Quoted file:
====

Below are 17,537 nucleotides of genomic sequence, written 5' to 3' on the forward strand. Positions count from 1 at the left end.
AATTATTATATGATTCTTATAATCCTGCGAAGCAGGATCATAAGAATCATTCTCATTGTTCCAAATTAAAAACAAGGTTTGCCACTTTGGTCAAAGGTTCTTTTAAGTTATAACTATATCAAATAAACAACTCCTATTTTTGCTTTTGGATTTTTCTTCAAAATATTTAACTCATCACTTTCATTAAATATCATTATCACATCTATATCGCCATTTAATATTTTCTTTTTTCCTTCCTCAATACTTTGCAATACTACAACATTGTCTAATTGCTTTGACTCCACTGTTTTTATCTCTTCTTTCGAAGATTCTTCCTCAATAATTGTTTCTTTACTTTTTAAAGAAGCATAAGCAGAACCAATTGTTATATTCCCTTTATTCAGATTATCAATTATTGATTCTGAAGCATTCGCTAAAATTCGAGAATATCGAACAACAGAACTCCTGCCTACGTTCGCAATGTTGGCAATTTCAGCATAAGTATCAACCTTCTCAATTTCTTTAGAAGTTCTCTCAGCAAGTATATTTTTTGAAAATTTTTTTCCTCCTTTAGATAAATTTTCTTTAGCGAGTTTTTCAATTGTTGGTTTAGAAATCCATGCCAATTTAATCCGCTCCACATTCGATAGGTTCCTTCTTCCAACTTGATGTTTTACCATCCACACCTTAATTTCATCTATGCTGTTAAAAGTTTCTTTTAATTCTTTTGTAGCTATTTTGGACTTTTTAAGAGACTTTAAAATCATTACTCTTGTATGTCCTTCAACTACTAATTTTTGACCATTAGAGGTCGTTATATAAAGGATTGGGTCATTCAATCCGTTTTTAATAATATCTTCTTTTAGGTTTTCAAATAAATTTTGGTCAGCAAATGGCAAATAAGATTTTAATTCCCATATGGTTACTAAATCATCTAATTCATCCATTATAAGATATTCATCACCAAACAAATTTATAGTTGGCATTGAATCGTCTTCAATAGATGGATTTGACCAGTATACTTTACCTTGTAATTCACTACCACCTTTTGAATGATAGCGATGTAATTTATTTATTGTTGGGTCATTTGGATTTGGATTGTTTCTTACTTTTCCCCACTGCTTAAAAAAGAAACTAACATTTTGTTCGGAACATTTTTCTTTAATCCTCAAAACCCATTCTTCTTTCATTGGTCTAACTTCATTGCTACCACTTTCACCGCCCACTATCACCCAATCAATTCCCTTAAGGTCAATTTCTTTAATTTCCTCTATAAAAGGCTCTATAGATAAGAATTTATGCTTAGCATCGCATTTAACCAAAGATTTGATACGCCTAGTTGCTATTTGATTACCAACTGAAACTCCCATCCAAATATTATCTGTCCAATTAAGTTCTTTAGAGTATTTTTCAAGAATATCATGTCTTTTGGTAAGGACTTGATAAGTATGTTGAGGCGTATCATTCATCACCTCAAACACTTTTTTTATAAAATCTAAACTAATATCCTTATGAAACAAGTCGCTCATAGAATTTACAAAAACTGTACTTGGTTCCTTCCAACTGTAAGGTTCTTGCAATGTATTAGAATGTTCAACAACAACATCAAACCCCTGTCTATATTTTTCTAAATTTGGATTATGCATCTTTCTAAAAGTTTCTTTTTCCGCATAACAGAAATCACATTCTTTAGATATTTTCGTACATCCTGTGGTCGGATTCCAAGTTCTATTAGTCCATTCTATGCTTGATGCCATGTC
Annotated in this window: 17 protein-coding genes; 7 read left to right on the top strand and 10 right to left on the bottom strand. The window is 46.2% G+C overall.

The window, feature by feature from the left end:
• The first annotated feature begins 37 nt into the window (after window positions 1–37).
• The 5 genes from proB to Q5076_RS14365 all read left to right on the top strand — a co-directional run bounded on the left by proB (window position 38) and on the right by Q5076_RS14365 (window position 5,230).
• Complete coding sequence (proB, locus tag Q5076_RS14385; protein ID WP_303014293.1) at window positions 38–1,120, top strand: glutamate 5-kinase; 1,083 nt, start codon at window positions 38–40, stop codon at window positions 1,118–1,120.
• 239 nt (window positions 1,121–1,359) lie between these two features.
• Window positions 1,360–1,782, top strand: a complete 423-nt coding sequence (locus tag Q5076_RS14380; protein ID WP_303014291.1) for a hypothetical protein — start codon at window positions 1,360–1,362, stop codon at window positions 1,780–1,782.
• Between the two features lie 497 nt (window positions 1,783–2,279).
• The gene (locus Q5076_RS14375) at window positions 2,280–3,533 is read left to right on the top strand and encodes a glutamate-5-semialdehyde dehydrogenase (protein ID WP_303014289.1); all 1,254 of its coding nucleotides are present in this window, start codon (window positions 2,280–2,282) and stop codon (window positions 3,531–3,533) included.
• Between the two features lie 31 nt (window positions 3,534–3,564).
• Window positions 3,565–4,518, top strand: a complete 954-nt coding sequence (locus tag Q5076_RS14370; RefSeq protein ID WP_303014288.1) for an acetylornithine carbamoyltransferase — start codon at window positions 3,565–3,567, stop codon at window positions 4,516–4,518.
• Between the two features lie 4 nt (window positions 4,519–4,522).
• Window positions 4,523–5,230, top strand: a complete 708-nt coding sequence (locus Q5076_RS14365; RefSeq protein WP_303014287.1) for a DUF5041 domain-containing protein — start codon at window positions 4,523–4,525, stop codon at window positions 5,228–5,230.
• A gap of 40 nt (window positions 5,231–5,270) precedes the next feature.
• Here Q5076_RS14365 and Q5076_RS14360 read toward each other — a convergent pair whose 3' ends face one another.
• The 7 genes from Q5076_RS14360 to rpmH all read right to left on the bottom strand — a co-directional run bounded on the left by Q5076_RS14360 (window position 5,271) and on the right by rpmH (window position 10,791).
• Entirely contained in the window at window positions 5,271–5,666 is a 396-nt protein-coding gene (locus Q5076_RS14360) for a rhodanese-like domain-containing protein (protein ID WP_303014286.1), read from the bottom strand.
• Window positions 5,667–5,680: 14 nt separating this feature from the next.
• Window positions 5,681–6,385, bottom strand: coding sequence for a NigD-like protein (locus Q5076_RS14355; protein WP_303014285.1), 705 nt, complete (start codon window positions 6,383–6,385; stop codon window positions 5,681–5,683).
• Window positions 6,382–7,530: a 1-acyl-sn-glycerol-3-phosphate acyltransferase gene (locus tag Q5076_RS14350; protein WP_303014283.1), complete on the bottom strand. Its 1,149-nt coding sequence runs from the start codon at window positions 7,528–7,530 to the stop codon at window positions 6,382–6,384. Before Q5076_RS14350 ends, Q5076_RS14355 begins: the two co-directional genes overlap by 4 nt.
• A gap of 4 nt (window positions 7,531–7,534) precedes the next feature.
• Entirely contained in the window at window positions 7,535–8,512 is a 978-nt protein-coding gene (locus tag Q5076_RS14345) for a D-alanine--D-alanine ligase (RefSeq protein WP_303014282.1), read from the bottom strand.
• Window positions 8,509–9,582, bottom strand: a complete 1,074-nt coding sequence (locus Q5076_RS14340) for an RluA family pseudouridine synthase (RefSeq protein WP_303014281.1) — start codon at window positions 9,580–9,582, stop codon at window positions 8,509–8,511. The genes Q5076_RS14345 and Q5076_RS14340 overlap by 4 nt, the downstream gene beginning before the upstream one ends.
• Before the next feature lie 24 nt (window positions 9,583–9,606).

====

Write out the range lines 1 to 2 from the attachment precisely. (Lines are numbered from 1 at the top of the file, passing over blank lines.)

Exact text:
Below are 17,537 nucleotides of genomic sequence, written 5' to 3' on the forward strand. Positions count from 1 at the left end.
AATTATTATATGATTCTTATAATCCTGCGAAGCAGGATCATAAGAATCATTCTCATTGTTCCAAATTAAAAACAAGGTTTGCCACTTTGGTCAAAGGTTCTTTTAAGTTATAACTATATCAAATAAACAACTCCTATTTTTGCTTTTGGATTTTTCTTCAAAATATTTAACTCATCACTTTCATTAAATATCATTATCACATCTATATCGCCATTTAATATTTTCTTTTTTCCTTCCTCAATACTTTGCAATACTACAACATTGTCTAATTGCTTTGACTCCACTGTTTTTATCTCTTCTTTCGAAGATTCTTCCTCAATAATTGTTTCTTTACTTTTTAAAGAAGCATAAGCAGAACCAATTGTTATATTCCCTTTATTCAGATTATCAATTATTGATTCTGAAGCATTCGCTAAAATTCGAGAATATCGAACAACAGAACTCCTGCCTACGTTCGCAATGTTGGCAATTTCAGCATAAGTATCAACCTTCTCAATTTCTTTAGAAGTTCTCTCAGCAAGTATATTTTTTGAAAATTTTTTTCCTCCTTTAGATAAATTTTCTTTAGCGAGTTTTTCAATTGTTGGTTTAGAAATCCATGCCAATTTAATCCGCTCCACATTCGATAGGTTCCTTCTTCCAACTTGATGTTTTACCATCCACACCTTAATTTCATCTATGCTGTTAAAAGTTTCTTTTAATTCTTTTGTAGCTATTTTGGACTTTTTAAGAGACTTTAAAATCATTACTCTTGTATGTCCTTCAACTACTAATTTTTGACCATTAGAGGTCGTTATATAAAGGATTGGGTCATTCAATCCGTTTTTAATAATATCTTCTTTTAGGTTTTCAAATAAATTTTGGTCAGCAAATGGCAAATAAGATTTTAATTCCCATATGGTTACTAAATCATCTAATTCATCCATTATAAGATATTCATCACCAAACAAATTTATAGTTGGCATTGAATCGTCTTCAATAGATGGATTTGACCAGTATACTTTACCTTGTAATTCACTACCACCTTTTGAATGATAGCGATGTAATTTATTTATTGTTGGGTCATTTGGATTTGGATTGTTTCTTACTTTTCCCCACTGCTTAAAAAAGAAACTAACATTTTGTTCGGAACATTTTTCTTTAATCCTCAAAACCCATTCTTCTTTCATTGGTCTAACTTCATTGCTACCACTTTCACCGCCCACTATCACCCAATCAATTCCCTTAAGGTCAATTTCTTTAATTTCCTCTATAAAAGGCTCTATAGATAAGAATTTATGCTTAGCATCGCATTTAACCAAAGATTTGATACGCCTAGTTGCTATTTGATTACCAACTGAAACTCCCATCCAAATATTATCTGTCCAATTAAGTTCTTTAGAGTATTTTTCAAGAATATCATGTCTTTTGGTAAGGACTTGATAAGTATGTTGAGGCGTATCATTCATCACCTCAAACACTTTTTTTATAAAATCTAAACTAATATCCTTATGAAACAAGTCGCTCATAGAATTTACAAAAACTGTACTTGGTTCCTTCCAACTGTAAGGTTCTTGCAATGTATTAGAATGTTCAACAACAACATCAAACCCCTGTCTATATTTTTCTAAATTTGGATTATGCATCTTTCTAAAAGTTTCTTTTTCCGCATAACAGAAATCACATTCTTTAGATATTTTCGTACATCCTGTGGTCGGATTCCAAGTTCTATTAGTCCATTCTATGCTTGATGCCATGTC